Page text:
The recent Kentucky Derby featured superbly athletic horses at the prime of their lives. Unfortunately, not all horses (or other livestock for that matter) are so fortunate. In the past week, 2 stories have been hoofing around the news. The first has been an outbreak of vesicular stomatitis virus, a rhabdovirus like the infamous rabies. It primarily infects insects and livestock, but it can be a zoonotic disease of humans that consists of flu-like symptoms. VSV has also been studied as a candidate for virus-based vaccine therapy (http://wwwnc.cdc.gov/eid/article/21/2/14-1649_article).
In Kane County, Utah, several horses and a mule have become sick with VSV. While many animals recover from vesicular stomatitis, it can cause lesions in the animals’ mouths and on their hooves that cause them pain. It also causes them to show a severe decrease in appetite, which is especially problematic for dairy cows and other animals who are supposed to grow fast and/or be in good physical condition. While the exact means of transmission isn’t known, it is thought that saliva and fluid from ruptured blisters are a likely mechanism. Seeing as rabies is also transmitted via saliva, this seems plausible.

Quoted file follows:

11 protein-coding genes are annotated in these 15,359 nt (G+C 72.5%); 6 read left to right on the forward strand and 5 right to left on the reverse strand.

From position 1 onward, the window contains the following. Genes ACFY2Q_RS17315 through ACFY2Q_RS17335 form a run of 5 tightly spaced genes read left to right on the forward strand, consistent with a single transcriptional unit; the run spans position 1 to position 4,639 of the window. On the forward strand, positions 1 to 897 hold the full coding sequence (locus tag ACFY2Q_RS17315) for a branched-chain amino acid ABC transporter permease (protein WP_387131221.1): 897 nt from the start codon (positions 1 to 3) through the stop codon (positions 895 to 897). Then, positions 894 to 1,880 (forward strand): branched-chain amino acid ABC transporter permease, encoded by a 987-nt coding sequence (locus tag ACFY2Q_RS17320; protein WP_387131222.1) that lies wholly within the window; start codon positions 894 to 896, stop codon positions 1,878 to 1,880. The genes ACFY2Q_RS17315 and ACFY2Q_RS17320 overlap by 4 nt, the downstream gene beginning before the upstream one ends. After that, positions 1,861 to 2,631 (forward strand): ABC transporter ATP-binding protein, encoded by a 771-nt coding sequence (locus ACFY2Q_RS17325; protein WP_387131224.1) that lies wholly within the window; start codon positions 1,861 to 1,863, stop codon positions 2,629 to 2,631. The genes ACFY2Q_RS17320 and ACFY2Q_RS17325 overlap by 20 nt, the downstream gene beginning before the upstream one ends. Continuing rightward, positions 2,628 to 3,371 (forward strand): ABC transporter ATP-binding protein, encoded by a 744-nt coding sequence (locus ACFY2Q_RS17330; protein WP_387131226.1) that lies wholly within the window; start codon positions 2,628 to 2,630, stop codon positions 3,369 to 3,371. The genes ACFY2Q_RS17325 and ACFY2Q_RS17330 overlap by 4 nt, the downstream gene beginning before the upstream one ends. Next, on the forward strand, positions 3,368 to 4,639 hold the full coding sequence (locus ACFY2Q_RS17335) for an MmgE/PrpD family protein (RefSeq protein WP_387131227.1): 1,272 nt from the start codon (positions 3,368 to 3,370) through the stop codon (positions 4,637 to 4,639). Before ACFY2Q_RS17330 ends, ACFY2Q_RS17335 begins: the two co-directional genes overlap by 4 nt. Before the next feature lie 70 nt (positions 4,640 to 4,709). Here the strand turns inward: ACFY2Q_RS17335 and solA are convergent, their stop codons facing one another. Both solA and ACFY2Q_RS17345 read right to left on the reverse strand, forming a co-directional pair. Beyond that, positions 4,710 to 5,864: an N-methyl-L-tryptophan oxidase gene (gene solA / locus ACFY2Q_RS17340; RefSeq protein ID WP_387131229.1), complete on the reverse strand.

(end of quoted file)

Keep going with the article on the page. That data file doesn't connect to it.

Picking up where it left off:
In Oregon, four horses have tested positive for equine herpes virus (EHV-1). Herpesviridae, as we’ve learned, is a very old and successful group of viruses that infect a myriad of different species. These viruses can cause a wide variety of symptoms (remember the 9 human herpes viruses?).
Like all herpesviruses, it can go latent and then reactivate to cause clinical disease. Horses infected with EHV-1 can suffer from respiratory and neurologic symptoms (e.g. loss of muscle tone), as well as fever, urine dribbling and nasal discharge. In severe cases, the animal may die, or a pregnant mare may abort her fetus. The symptoms are treatable, but as is the case with human herpes viruses, “unlike love, herpes is 4ever”™. While humans aren’t in any danger from the virus, they can spread it on their clothing and equipment.